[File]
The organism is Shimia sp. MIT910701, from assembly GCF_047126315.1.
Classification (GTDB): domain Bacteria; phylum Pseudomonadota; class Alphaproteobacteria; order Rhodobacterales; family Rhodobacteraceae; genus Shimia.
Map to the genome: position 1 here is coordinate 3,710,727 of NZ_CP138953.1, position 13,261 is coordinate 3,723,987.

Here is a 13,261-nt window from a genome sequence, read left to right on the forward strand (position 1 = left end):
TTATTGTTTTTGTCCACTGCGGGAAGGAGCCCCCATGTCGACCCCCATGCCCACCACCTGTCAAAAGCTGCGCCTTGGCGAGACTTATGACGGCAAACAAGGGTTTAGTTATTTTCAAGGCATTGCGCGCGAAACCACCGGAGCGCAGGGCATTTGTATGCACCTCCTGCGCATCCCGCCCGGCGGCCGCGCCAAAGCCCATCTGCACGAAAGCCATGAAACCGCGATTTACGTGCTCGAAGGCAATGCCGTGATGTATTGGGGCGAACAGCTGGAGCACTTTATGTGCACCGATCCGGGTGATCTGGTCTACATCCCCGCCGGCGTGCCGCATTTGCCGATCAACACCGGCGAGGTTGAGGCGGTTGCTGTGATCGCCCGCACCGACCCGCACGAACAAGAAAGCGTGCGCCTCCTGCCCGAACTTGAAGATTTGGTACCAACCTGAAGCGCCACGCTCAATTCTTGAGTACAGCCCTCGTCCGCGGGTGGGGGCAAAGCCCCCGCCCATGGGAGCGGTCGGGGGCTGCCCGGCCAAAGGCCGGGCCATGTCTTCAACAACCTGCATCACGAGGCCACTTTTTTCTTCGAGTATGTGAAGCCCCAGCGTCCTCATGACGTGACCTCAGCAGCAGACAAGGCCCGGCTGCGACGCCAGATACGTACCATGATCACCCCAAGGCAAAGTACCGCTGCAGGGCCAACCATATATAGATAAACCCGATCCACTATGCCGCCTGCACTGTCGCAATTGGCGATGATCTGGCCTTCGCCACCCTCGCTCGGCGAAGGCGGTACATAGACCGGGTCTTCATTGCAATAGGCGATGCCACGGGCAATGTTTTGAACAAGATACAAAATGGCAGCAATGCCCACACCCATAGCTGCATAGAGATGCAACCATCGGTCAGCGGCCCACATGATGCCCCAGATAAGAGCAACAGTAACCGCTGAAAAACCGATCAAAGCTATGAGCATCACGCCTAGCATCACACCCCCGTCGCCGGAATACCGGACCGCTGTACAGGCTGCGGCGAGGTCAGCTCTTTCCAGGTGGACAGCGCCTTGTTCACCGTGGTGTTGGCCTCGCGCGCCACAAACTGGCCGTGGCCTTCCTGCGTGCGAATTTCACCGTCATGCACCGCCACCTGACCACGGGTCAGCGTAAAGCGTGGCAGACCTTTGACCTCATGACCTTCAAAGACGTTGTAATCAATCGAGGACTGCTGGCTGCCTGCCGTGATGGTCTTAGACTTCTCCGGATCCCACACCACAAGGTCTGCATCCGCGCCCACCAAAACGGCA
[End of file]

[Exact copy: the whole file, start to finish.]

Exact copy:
The organism is Shimia sp. MIT910701, from assembly GCF_047126315.1.
Classification (GTDB): domain Bacteria; phylum Pseudomonadota; class Alphaproteobacteria; order Rhodobacterales; family Rhodobacteraceae; genus Shimia.
Map to the genome: position 1 here is coordinate 3,710,727 of NZ_CP138953.1, position 13,261 is coordinate 3,723,987.

Here is a 13,261-nt window from a genome sequence, read left to right on the forward strand (position 1 = left end):
TTATTGTTTTTGTCCACTGCGGGAAGGAGCCCCCATGTCGACCCCCATGCCCACCACCTGTCAAAAGCTGCGCCTTGGCGAGACTTATGACGGCAAACAAGGGTTTAGTTATTTTCAAGGCATTGCGCGCGAAACCACCGGAGCGCAGGGCATTTGTATGCACCTCCTGCGCATCCCGCCCGGCGGCCGCGCCAAAGCCCATCTGCACGAAAGCCATGAAACCGCGATTTACGTGCTCGAAGGCAATGCCGTGATGTATTGGGGCGAACAGCTGGAGCACTTTATGTGCACCGATCCGGGTGATCTGGTCTACATCCCCGCCGGCGTGCCGCATTTGCCGATCAACACCGGCGAGGTTGAGGCGGTTGCTGTGATCGCCCGCACCGACCCGCACGAACAAGAAAGCGTGCGCCTCCTGCCCGAACTTGAAGATTTGGTACCAACCTGAAGCGCCACGCTCAATTCTTGAGTACAGCCCTCGTCCGCGGGTGGGGGCAAAGCCCCCGCCCATGGGAGCGGTCGGGGGCTGCCCGGCCAAAGGCCGGGCCATGTCTTCAACAACCTGCATCACGAGGCCACTTTTTTCTTCGAGTATGTGAAGCCCCAGCGTCCTCATGACGTGACCTCAGCAGCAGACAAGGCCCGGCTGCGACGCCAGATACGTACCATGATCACCCCAAGGCAAAGTACCGCTGCAGGGCCAACCATATATAGATAAACCCGATCCACTATGCCGCCTGCACTGTCGCAATTGGCGATGATCTGGCCTTCGCCACCCTCGCTCGGCGAAGGCGGTACATAGACCGGGTCTTCATTGCAATAGGCGATGCCACGGGCAATGTTTTGAACAAGATACAAAATGGCAGCAATGCCCACACCCATAGCTGCATAGAGATGCAACCATCGGTCAGCGGCCCACATGATGCCCCAGATAAGAGCAACAGTAACCGCTGAAAAACCGATCAAAGCTATGAGCATCACGCCTAGCATCACACCCCCGTCGCCGGAATACCGGACCGCTGTACAGGCTGCGGCGAGGTCAGCTCTTTCCAGGTGGACAGCGCCTTGTTCACCGTGGTGTTGGCCTCGCGCGCCACAAACTGGCCGTGGCCTTCCTGCGTGCGAATTTCACCGTCATGCACCGCCACCTGACCACGGGTCAGCGTAAAGCGTGGCAGACCTTTGACCTCATGACCTTCAAAGACGTTGTAATCAATCGAGGACTGCTGGCTGCCTGCCGTGATGGTCTTAGACTTCTCCGGATCCCACACCACAAGGTCTGCATCCGCGCCCACCAAAACGGCA